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  • The Curious Incident of the Dog in the Night-Time
  • The Curious Incident of the Dog in the Night-Time
  • The Curious Incident of the Dog in the Night-Time

Random House Inc

The Curious Incident of the Dog in the Night-Time

Random House Inc

The Curious Incident of the Dog in the Night-Time

£46.00 £28.00 Save: (39.13%)
£28.00 £46 Save £18 (39.13%)
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Customer Reviews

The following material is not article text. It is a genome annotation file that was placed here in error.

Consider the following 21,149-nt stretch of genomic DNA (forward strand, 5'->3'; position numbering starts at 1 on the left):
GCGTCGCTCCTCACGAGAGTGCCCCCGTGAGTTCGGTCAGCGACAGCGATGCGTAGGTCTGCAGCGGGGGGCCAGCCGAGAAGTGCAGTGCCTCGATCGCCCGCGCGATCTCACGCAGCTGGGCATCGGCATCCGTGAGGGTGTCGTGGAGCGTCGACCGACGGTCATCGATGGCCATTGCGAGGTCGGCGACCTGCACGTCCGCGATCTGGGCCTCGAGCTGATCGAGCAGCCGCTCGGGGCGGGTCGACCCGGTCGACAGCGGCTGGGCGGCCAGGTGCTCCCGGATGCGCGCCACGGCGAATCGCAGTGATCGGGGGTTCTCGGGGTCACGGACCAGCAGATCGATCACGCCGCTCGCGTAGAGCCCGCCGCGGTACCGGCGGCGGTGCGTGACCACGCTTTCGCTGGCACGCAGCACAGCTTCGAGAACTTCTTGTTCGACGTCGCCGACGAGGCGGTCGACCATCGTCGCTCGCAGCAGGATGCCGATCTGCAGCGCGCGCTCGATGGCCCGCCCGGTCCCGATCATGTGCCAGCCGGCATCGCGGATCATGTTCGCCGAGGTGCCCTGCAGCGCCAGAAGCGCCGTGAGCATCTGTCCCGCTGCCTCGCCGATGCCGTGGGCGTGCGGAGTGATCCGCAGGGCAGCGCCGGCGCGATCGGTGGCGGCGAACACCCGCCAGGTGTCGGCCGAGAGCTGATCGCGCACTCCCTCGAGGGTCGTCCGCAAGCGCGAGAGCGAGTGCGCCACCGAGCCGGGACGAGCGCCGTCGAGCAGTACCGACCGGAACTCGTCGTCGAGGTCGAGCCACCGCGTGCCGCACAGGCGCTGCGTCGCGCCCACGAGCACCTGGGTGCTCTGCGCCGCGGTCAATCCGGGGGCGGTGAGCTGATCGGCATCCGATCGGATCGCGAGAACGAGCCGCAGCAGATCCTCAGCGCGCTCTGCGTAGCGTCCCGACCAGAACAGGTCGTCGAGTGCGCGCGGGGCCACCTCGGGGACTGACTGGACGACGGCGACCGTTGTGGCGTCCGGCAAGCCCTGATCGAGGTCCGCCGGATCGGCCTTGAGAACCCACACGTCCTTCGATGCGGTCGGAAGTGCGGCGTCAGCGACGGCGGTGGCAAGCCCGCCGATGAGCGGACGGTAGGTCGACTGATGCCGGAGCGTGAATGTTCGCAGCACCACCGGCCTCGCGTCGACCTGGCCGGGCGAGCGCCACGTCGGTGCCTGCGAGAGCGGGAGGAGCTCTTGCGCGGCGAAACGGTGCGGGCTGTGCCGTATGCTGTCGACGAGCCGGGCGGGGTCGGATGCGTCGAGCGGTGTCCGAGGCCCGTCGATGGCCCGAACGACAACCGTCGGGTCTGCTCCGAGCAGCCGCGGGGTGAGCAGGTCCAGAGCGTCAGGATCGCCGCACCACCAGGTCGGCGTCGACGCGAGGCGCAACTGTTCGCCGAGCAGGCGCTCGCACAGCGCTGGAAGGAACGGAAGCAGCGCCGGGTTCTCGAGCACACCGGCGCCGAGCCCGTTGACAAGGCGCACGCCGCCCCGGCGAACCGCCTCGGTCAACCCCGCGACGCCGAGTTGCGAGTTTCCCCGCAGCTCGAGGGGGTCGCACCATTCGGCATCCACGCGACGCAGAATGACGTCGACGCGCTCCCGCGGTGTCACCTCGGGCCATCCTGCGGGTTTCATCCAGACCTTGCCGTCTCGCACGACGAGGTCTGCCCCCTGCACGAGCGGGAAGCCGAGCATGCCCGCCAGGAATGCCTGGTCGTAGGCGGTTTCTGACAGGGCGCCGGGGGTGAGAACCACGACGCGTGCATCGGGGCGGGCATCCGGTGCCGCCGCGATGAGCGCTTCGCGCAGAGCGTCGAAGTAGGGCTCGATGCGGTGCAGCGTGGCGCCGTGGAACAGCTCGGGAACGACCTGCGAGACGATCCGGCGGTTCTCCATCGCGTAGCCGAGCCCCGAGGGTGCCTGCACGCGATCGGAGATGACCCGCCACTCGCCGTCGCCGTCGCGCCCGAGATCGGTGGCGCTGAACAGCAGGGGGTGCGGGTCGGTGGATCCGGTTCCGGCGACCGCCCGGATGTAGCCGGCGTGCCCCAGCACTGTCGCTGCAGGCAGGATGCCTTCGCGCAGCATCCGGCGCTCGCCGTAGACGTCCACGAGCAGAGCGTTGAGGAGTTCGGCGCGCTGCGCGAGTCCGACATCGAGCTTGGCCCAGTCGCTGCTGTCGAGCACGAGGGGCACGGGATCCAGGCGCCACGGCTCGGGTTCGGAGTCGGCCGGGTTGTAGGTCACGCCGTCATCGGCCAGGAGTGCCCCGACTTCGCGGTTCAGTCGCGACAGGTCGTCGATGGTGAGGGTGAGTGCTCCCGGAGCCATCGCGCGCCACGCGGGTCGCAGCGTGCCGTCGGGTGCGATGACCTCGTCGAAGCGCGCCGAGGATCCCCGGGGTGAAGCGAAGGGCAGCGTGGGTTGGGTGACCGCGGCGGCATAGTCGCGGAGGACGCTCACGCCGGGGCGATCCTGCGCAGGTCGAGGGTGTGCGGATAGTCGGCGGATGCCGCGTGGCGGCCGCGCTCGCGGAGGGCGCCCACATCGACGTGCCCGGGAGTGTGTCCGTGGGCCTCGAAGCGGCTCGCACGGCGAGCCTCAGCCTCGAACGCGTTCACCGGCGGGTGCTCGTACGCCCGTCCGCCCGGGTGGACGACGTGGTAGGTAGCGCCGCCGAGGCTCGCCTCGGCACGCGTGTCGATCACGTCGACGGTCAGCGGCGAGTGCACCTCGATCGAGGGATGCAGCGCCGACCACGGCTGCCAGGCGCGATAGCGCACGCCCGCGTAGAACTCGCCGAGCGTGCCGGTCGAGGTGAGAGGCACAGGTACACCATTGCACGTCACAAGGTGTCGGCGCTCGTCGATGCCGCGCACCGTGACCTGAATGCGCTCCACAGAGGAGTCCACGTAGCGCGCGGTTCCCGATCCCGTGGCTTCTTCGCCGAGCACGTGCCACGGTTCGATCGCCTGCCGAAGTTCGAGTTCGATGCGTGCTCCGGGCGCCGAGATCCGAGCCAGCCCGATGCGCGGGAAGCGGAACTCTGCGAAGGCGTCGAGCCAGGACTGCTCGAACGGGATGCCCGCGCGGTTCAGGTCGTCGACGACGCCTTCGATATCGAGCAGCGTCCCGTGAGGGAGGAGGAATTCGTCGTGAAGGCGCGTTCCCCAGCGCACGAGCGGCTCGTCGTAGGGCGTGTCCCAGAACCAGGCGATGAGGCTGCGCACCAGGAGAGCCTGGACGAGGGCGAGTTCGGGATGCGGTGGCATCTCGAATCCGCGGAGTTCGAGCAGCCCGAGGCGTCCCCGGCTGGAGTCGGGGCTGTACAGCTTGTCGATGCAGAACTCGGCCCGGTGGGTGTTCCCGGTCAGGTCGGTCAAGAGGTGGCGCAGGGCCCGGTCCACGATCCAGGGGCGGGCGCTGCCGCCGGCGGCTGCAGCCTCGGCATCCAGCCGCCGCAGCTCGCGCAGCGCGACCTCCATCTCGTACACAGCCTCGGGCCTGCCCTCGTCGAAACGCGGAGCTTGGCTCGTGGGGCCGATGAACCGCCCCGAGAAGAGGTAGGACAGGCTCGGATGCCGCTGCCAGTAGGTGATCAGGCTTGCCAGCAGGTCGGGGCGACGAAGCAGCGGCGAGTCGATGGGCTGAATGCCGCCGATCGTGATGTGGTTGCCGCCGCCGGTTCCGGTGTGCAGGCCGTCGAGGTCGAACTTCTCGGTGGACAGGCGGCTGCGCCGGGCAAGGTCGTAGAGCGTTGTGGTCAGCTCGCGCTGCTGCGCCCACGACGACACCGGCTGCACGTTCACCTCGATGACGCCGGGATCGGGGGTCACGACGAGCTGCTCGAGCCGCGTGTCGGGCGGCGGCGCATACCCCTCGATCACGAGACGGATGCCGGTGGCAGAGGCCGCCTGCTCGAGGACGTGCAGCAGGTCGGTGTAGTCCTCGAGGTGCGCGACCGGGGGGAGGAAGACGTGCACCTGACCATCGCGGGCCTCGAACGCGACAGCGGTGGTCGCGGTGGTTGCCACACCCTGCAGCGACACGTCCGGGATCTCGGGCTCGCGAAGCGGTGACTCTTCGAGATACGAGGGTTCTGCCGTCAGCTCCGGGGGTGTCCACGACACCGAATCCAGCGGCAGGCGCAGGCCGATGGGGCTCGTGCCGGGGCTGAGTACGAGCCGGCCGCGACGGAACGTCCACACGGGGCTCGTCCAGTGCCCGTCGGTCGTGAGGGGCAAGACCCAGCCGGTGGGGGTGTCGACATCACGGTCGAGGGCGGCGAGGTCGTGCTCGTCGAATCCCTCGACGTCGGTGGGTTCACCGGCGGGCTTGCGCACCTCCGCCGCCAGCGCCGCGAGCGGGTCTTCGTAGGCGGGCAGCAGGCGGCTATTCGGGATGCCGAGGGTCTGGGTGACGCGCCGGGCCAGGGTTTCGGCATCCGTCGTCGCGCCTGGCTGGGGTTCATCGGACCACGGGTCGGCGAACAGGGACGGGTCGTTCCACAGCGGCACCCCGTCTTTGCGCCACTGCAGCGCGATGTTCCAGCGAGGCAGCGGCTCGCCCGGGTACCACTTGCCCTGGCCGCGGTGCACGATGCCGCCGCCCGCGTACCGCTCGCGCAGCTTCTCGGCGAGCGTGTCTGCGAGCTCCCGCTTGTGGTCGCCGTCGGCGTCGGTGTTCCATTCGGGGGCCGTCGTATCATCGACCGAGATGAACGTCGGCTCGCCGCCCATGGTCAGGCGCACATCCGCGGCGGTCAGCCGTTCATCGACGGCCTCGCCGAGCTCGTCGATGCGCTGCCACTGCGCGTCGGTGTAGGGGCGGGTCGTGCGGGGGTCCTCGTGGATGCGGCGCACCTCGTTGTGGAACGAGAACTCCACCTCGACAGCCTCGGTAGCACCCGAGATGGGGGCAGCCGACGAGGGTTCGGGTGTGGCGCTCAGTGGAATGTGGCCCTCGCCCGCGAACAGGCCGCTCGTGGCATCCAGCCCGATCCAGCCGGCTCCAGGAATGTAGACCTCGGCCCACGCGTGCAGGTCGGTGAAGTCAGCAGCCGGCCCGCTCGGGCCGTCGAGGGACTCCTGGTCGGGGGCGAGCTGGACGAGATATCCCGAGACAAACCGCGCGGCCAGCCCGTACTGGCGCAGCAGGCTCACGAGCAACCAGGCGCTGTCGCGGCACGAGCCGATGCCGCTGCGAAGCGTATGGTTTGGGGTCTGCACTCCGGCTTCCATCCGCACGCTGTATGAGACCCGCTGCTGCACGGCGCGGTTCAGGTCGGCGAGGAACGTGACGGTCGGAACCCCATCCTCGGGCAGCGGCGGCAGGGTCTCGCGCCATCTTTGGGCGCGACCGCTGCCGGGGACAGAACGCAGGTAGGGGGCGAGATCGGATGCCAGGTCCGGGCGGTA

No spoilers here...but go read this one!I have seen this book so many times and just walked by it each of those times. I'm not really sure why but it never grabbed my attention. I finally had a reason to read it when it was assigned to my daughter as her summer reading book. This was a great page turner that I couldn't put down. I am so glad that it was assigned to "us" to read :) It's about a boy who is trying to solve the mystery of who killed his neighbor's dog. The boy is autistic and we get a glimpse as to what life is like for him and the way he thinks. It was beautifully written in a way that made me want to keep coming back for more. I can only hope that my daughter will like it as much as I did! (The language was a little much for early high school, but it's nothing she hasn't heard before, I suppose.)4Over-rated and offensiveWhat the author tries to do is obliterated by the overuse of offensive language. This was assigned as a summer reading for incoming 9th graders and I had a tough time with it. I regret allowing my son to read this book. There are so many good books out there to pick from and if you are selective in what you or your kids consume, I would suggest giving this one a pass. If this was a movie, it would be rated R for the strong language.1Curious ReviewChristopher John Francis Boone is a fifteen year old boy who lives with his father, loves animals, and doesn't understand human emotions-including his own. With help he has learned what makes him feel :) good, like orange crush and licorice laces, and Toby his rat and starring up at the stars at night. And he knows what makes him feel :( bad, like new places, people, too much information, or anyone touching him. But he doesn't understand a lot of the faces that Siobhan from school shows him or Mr. Jeavons the school psychiatrist asks him about. Christopher is different from a lot of other teenage boys and he goes to a special kind of school with other special students. He doesn't like to be compared to them because he thinks a lot of them are stupid, but he's not allowed to use that word or call them that according to what his mother used to say or Siobhan at school, he's supposed to say they have learning difficulties or that they have special needs (but that's stupid too because everyone has learning difficulties). But it is his book so he can write what he wants in it. He's keeping this book for his investigation. He's investigating like Sherlock Holmes and he is investigating a murder. There was a murder on his street of Wellington the big poodle at Mrs. Shears house, which is right down the street from his house and Mrs. Shears is a friend of their's and so was Wellington because Christopher likes dogs. The Police and Siobhan says that killing a dog isn't the same thing as killing a human and they don't investigate or search as hard for things like that because it isn't a human, but Christopher liked Wellington and he thinks dogs are just a good as humans, in fact he likes them more.This is a book written from the first-person point of view of a fifteen year old boy with autism and a very good understanding of facts and numbers (maths). He focuses and relies on the here and now, the real things of this world, and math problems. He doesn't like idioms, similes, metaphors, slang, or imagination. Facts are much more preferred, thank you. The book starts on the night that he finds Wellington skewered with a garden fork on Mrs. Shears front lawn, an event that he is later blamed and questioned about. He determines that he has to find out who murdered Wellington and the life that he thought he knew and was comfortable with swiftly begins to unravel. For a boy who doesn't understand human emotions a lot of events puzzle him and he has a hard time coping and understanding why some people do and choose the things that they do, it's not logical, even if it is human.Mark Haddon does a remarkable job at capturing the mindset and ideas of an individual with autism and expressing it in a way readers can relate to. This book illustrates how some mindsets can be different. Where some individuals focus on feelings, others enjoy literature, and still others are focused on numbers and facts, things that are measurable and recordable, like Christopher. Sometimes different mindsets make certain things easy for individuals to understand while other topics and ideas are alien and something that makes ones' head spin. This is a tale of murder, mystery, a hidden past, and an unsure future of a boy who likes to deal in absolutes and certainties. But all it takes is one variable in the equation to change for the outcome be to a different world entirely.Overall this book is really well-written and an interesting read. Highly recommended for those working with individuals with autism or other neo-neurological learning disabilities. Also a good read for those looking for different perspectives or books that make you question the writer/reporters point of view.4But they do not mean this because you are not allowed to tell old people that they are old and you are not allowed to tell people if they smell funny or if a grown-up has made a fartI was introduced to this book when I was required to read it for my high school English class. I do not usually find assigned books interesting, but this one was different. I found my lost in the pages; engaged in every word. As a sophomore in high school, I knew very little about autism, so to actually be able to look through the eyes of a child with autism and go on his journey with him was so invigorating. I did not want to stop reading the book. I was so invested in Christopher John Francis Boone s life. Now as a sophomore in college, I still have these emotions when I read this book. One quote that stuck with me from the book was, People say that you always have to tell the truth. But they do not mean this because you are not allowed to tell old people that they are old and you are not allowed to tell people if they smell funny or if a grown-up has made a fart. And you are not allowed to say, "I don't like you," unless that person has been horrible to you. (73.2) Throughout the book, I could sense Christopher s frustration, confusion, and innocence. I developed sympathy for Boone because of how difficult it was for him to connect with people and no one took the time to understand him due to the fact he lacked some social skills. Despite how emotional this book made me feel, others who read this book, unfortunately, cannot relate to my feelings.Books have the same effect on people just like music. We do not all like one genre of music nor do we like one type of book. One Amazon review stated, Very overrated book; never felt invested in any of the characters, plot was weak, kept waiting for the book to meet the hype. Book not worth your precious reading time. Everyone is entitled to his or her own opinion, but I completely disagree. This book gave me the rare opportunity to really see through the eyes of a child with autism. There was a strong sense of pathos in this book. I felt a lot of pity for Christopher because people did not truly understand him or what he was going through. It helped me try to get a better understanding and become more patient with my 4-year-old cousin with autism. Not only did show how autism can affect the person themselves, but their families as well. His parents even struggled with their son s serious mental condition. I even saw myself in his mother when Christopher did not want to be touched by his own mother. It is hard to connect with someone like him, but it can be done through understanding and patience. Maybe the person who wrote the review did make the connection like I did, but I know for a fact that thousands of others will. I would recommend this books to parents who have children with autism to assure them they are not alone and thousands of parents are going through the exact same thing. I believe that this is such a powerful and timeless book. Everyone should give it a read just to better educate themselves on how life really is for someone dealing with autism and how it can affect the people around them.5The Curious Incident of the Dog in the NightimeMore of a reverie than a novel, The Curious Incident of the Dog in the Night Time is an opportunity to see the world through the eyes of someone with Aspergers Syndrome.The narrator, Christopher, lacks empathy, which makes the simplest interpersonal exchange torturous. Unable to discern what someone means whenever the conversation deviates even the tiniest amount from the strictly literal, communication is a minefield. In such a world, it becomes difficult to distinguish the benign from the lethal, so it is necessary for Christopher to develop various coping skills that primarily involve withdrawing from human contact, often in ways that are alarming to others."And then I couldn't see the walls anymore and the back of someone's jacket touched my knee and I felt sick and I started groaning really loudly and the lady on the bench stood up and no one else sat down."Christopher is undeniably a tragic character, but the tragedy extends beyond himself and envelopes his parents as well. He is a bowling ball run amok, knocking over the pins of their lives as they deal with one crisis after another.This is not an easy read. It is not a mystery story. It is not really a story at all. Although there is a sequence of events, it would be a stretch to call it a plot. It is however, an illuminating look at life with autism.4IT'S A CURIOUSLY GREAT READThere are many curious things about Mark Haddon s book, The Curious Incident of the Dog in the Night-Time, besides the title. Foremost, perhaps, is the author. Starting in 1987, Haddon, a Harvard graduate, wrote and illustrated mostly children s books. During those days he was also a screenwriter, winning numerous awards for both disciplines. In 2003 his first adult novel, The Curious Incident of the Dog in the Night-Time. hit the market to great acclaim winning awards in both the adult and children s categories. His thought processes are mind-boggling.I d certainly not consider this a children s book, although it was published in both categories, a fact curious in itself. It is called a mystery novel, although that, too, is strange, because the only mystery is not a scary mind teaser. It s about a dog that was killed and who-dunnit. Christopher Boone, a 15-tear old boy who describes himself as a mathematician with some behavioral difficulties , narrates it. Indeed he is and does, being a genius with Asperger syndrome. That fact is never stated in the book, giving the reader a chance to hear Christopher s description of his life and thoughts and to cogitate on the actions that take place and how they happen.If one were to go through a thesaurus and select all the adjectives and adverbs that glorify, reviewers in their reviews would have used every one. I m going to try to abstain from that because there are no modifiers left. But this book has earned them all. Haddon s story is well told, innovative in its approach, and totally absorbing. I challenge anyone to read it and not be moved beyond words.Christopher Boone finds a dog with a pitchfork through its innards. In his swirling mind of fears, likes and dislikes, trust and distrust, he knows he likes dogs but not people who kill them. It makes sense to him that he needs to find the murderer. Unfortunately most people disagree with him, including his father, but those displeasures mean nothing to him because he has a mission he intends to see through to the end. Unfortunately, the end is the beginning of new mind worms for him to deal with.Haddon is clever in his writing, mixing simple thoughts with complex scientific and mathematical theory. Christopher can wend his way through this maze with ease, even if he becomes somewhat disoriented as he does so. Probably most readers will get lost in the technical details but the author surely knew that. It adds great authenticity to Christopher s struggle for answers to the many questions and problems that plague him.All I ll tell you is that you must not fail to read this book. I don t have the words to tell you how much you will enjoy the author s talent and his story.Schuyler T WallaceAuthor of TIN LIZARD TALES5A Worthy Concept, but Too Aloof for MePerhaps because I came to this book years after its initial splash and all the great things that have been said about it, my expectations were too high. It s a very easy read, and a very unusual one, in that it is written in the first person by an autistic young man. At times funny, at times sad, the book is good. And I appreciate its insights into how someone with special needs sees the world in fact, as the grandfather of a special needs child, it really helped me to see things as she may. However, despite all that, I found the book lacking in empathy or passion; instead, it was a somewhat aloof or clinical look at his behavior. At least that s how I see it. Moreover, the book just sort of ends, with an odd postscript containing a series of mathematical formulae, which added to what I found to be too clinical/aloof.3Fantastic and well written bookI loved this book. It was smartly written, and really gave you an idea of what it would be like inside the mind of a person who is autistic. At one point Christopher says "this book will not be funny. I cannot tell jokes because I do not understand them". I have cared for several higher functioning kids over my nursing career, and this has been true for all of them that I know. These kids didn't get jokes. And they didn't understand sayings like "that is water under the bridge". Those kids had me thinking on how to communicate to them so they would understand and be comfortable.The autism world is complex. There is side a spectrum that I would never begin to believe that you could lump all autistic people into a certain set of characteristics. But this book did a great job in showing what it was like for Christopher - a person with autism. And the play was fantastic.5Get ready for cuss wordsAn 11-year old read this book and thought it had way too many bad words. If it was not a reading assignment from school, I would not have allowed her to read it. I don t understand how this can be a pick of any writing award group. The plot is gruesome and it is too dark of a theme for middle schoolers. I did not like this book at all.1the joy of readingI have been intrigued by the title since I heard about its run on Broadway. Friends who saw it gave glowing reviews for the sets and lighting. So, of course, I had to read the book. Now I have to see the play to offer a glowing review; the book is very good, but not not excellent!The autistic narrator is amazing. You can witness and sympathize with the pain and aggravation. Autism can break up a family. The love and despair demonstrated by the father and mother of the boy is very effective. The boy wants to be loved by cannot be touched!It is a good read, it is never boring or tedious, and occasionally humorous. When Christopher finds the dead dog in the neighbor's yard, killed with a garden fork, he picks up the dog and holds it tenderly. This is the clue for the perfect ending.Now that I am analyzing the recently read book, I have just changed my review to 5*s. Books are read and enjoyed; however, they should also be shared. Ideas and comments of fellow readers can enlighten, 'Wait a minute, I never thought of that! The author brought it all together and I just realized it."The joys of reading!!!5